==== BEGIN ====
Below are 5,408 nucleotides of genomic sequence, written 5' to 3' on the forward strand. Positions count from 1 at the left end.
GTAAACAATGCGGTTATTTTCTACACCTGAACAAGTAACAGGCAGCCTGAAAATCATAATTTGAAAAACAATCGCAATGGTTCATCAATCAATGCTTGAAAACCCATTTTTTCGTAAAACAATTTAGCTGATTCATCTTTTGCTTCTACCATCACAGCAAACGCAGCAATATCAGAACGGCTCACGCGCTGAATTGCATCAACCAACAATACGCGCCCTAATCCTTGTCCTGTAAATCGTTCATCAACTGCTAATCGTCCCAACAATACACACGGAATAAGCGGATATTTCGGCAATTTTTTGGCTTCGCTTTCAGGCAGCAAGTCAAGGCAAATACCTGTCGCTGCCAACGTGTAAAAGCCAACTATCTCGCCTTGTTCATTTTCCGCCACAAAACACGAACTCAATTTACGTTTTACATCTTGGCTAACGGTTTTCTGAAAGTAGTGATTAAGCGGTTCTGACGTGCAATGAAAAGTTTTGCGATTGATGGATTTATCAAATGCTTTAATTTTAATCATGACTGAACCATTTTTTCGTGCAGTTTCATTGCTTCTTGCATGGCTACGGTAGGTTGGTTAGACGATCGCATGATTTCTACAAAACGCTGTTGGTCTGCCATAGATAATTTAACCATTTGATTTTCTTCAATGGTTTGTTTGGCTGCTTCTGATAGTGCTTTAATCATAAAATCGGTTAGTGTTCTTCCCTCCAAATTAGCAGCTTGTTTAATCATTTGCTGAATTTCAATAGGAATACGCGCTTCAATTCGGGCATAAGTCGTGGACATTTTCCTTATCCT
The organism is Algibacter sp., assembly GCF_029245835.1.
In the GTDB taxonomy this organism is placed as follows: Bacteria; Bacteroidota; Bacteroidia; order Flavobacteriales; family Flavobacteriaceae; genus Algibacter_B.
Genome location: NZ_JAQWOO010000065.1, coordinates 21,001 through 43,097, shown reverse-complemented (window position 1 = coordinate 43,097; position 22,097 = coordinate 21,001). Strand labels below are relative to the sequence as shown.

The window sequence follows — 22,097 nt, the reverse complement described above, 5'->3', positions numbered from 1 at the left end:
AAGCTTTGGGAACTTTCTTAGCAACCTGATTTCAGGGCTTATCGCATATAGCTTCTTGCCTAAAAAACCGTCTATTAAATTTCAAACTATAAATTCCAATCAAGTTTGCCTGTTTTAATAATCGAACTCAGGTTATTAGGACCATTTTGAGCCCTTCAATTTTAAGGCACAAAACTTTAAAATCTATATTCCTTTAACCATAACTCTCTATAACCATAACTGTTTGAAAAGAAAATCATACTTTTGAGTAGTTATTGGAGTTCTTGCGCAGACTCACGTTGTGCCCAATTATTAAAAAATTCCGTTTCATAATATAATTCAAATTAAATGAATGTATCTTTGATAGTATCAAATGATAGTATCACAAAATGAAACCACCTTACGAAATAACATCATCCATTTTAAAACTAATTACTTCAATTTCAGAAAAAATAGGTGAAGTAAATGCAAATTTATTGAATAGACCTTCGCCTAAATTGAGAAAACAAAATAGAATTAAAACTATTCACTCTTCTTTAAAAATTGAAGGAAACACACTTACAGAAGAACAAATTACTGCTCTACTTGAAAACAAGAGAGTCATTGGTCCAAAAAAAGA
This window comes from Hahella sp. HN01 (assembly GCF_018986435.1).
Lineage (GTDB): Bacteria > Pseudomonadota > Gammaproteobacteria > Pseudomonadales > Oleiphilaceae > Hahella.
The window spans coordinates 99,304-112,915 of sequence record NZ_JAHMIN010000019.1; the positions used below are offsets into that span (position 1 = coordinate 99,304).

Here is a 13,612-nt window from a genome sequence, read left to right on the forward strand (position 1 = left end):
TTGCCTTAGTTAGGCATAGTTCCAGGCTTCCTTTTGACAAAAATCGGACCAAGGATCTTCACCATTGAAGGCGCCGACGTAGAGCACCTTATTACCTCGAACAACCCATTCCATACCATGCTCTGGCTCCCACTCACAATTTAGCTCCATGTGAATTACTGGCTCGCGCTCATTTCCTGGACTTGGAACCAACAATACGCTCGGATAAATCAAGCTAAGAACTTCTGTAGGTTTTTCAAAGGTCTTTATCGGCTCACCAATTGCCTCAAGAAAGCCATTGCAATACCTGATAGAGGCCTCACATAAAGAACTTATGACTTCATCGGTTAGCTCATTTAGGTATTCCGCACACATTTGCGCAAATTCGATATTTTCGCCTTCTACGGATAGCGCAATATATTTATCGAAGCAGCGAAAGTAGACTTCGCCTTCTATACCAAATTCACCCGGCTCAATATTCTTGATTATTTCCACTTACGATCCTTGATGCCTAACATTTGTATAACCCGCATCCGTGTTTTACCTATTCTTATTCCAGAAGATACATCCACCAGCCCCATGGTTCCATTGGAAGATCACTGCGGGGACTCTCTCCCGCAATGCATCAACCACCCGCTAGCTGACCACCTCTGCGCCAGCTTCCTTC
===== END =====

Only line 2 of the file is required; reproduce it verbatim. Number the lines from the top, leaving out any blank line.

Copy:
GTAAACAATGCGGTTATTTTCTACACCTGAACAAGTAACAGGCAGCCTGAAAATCATAATTTGAAAAACAATCGCAATGGTTCATCAATCAATGCTTGAAAACCCATTTTTTCGTAAAACAATTTAGCTGATTCATCTTTTGCTTCTACCATCACAGCAAACGCAGCAATATCAGAACGGCTCACGCGCTGAATTGCATCAACCAACAATACGCGCCCTAATCCTTGTCCTGTAAATCGTTCATCAACTGCTAATCGTCCCAACAATACACACGGAATAAGCGGATATTTCGGCAATTTTTTGGCTTCGCTTTCAGGCAGCAAGTCAAGGCAAATACCTGTCGCTGCCAACGTGTAAAAGCCAACTATCTCGCCTTGTTCATTTTCCGCCACAAAACACGAACTCAATTTACGTTTTACATCTTGGCTAACGGTTTTCTGAAAGTAGTGATTAAGCGGTTCTGACGTGCAATGAAAAGTTTTGCGATTGATGGATTTATCAAATGCTTTAATTTTAATCATGACTGAACCATTTTTTCGTGCAGTTTCATTGCTTCTTGCATGGCTACGGTAGGTTGGTTAGACGATCGCATGATTTCTACAAAACGCTGTTGGTCTGCCATAGATAATTTAACCATTTGATTTTCTTCAATGGTTTGTTTGGCTGCTTCTGATAGTGCTTTAATCATAAAATCGGTTAGTGTTCTTCCCTCCAAATTAGCAGCTTGTTTAATCATTTGCTGAATTTCAATAGGAATACGCGCTTCAATTCGGGCATAAGTCGTGGACATTTTCCTTATCCT